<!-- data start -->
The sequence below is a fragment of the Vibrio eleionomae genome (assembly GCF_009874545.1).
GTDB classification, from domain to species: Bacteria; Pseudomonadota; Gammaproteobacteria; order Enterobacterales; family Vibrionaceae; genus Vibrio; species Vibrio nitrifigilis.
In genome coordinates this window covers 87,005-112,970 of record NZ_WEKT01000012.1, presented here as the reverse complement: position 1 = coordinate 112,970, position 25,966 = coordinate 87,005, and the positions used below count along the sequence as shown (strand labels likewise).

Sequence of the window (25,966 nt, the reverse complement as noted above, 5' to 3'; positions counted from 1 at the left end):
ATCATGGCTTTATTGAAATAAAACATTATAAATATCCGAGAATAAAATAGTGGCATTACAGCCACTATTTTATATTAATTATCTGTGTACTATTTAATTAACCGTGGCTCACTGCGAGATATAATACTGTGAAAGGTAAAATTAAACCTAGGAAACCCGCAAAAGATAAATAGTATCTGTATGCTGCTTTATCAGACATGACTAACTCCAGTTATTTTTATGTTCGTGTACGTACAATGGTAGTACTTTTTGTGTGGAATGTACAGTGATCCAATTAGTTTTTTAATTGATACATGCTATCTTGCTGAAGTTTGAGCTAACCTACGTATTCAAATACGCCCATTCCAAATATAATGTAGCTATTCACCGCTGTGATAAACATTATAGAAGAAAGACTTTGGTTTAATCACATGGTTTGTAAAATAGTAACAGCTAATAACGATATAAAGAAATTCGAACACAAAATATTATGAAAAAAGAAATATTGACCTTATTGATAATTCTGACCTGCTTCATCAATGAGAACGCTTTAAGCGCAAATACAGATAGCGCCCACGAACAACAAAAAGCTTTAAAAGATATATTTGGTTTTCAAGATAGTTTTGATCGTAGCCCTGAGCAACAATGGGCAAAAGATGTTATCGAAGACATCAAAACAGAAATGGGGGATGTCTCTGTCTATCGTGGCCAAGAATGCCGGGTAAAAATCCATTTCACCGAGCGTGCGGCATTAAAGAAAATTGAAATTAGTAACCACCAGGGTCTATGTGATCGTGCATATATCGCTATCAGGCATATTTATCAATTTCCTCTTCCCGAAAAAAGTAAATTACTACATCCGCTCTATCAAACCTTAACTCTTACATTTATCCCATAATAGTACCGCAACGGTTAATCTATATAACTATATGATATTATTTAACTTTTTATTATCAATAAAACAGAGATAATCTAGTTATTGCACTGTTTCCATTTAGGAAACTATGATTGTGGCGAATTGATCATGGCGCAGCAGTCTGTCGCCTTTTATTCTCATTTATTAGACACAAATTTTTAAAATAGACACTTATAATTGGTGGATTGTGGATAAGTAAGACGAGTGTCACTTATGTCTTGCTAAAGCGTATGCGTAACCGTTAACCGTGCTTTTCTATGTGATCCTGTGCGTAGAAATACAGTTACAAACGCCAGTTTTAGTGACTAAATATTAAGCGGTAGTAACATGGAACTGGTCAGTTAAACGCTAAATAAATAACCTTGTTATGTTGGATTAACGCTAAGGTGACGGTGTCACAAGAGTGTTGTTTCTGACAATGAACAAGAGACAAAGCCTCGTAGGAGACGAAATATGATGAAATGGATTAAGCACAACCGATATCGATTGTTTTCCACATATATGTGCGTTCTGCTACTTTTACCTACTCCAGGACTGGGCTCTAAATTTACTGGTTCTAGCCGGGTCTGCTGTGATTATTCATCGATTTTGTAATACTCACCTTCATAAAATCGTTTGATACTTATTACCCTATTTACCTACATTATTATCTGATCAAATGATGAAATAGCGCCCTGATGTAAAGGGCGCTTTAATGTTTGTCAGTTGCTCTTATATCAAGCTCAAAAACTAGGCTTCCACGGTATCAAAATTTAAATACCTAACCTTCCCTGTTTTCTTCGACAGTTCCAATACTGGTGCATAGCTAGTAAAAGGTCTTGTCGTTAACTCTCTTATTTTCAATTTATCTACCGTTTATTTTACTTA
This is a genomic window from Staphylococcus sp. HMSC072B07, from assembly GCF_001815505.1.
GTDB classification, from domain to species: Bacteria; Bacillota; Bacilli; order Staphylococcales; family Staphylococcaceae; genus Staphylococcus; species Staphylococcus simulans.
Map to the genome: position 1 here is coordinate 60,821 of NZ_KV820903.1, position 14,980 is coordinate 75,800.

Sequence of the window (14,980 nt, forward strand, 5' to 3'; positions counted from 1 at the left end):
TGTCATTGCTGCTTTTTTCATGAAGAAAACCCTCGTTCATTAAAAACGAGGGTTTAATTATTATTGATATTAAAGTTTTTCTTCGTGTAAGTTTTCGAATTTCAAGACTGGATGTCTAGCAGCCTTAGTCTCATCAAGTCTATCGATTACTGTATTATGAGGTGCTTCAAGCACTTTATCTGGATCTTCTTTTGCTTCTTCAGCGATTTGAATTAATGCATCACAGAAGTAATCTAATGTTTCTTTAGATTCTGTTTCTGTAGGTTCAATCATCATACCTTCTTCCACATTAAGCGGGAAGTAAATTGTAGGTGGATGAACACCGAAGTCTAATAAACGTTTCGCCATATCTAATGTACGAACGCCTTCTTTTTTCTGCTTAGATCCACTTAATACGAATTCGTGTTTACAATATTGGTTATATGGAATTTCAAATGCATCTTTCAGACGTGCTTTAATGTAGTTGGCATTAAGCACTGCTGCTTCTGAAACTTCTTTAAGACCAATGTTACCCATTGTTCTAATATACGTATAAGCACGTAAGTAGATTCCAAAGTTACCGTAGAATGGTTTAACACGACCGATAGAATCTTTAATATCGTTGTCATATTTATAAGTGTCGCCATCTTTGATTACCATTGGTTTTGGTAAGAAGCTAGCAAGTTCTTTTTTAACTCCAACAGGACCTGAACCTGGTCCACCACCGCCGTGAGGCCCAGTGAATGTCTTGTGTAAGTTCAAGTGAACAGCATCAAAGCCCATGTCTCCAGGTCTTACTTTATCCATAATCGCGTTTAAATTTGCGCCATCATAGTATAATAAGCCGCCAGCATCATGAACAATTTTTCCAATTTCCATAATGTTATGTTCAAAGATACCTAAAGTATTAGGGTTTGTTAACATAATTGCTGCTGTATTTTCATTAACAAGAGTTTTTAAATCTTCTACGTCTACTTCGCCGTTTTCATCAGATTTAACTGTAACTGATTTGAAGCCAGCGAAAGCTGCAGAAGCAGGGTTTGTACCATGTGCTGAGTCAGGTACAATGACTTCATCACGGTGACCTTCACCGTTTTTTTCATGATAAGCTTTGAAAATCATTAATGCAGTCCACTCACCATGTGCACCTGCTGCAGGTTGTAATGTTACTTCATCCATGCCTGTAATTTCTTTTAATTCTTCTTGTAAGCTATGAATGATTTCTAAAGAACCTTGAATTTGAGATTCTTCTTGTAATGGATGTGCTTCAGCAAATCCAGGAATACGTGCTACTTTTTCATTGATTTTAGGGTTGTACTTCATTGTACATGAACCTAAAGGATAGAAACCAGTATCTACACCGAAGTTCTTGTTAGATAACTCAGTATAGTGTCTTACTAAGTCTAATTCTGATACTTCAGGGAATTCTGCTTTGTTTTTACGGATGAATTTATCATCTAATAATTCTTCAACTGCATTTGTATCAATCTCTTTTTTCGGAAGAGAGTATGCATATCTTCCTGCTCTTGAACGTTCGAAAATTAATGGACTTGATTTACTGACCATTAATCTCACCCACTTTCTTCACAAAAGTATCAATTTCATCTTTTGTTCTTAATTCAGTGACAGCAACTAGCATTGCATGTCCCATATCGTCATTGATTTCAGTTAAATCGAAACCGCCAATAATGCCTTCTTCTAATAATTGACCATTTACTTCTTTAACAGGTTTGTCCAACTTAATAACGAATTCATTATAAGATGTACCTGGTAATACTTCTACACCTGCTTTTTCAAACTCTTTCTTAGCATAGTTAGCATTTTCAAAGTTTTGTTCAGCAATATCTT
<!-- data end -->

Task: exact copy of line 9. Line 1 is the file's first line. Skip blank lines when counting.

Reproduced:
Sequence of the window (14,980 nt, forward strand, 5' to 3'; positions counted from 1 at the left end):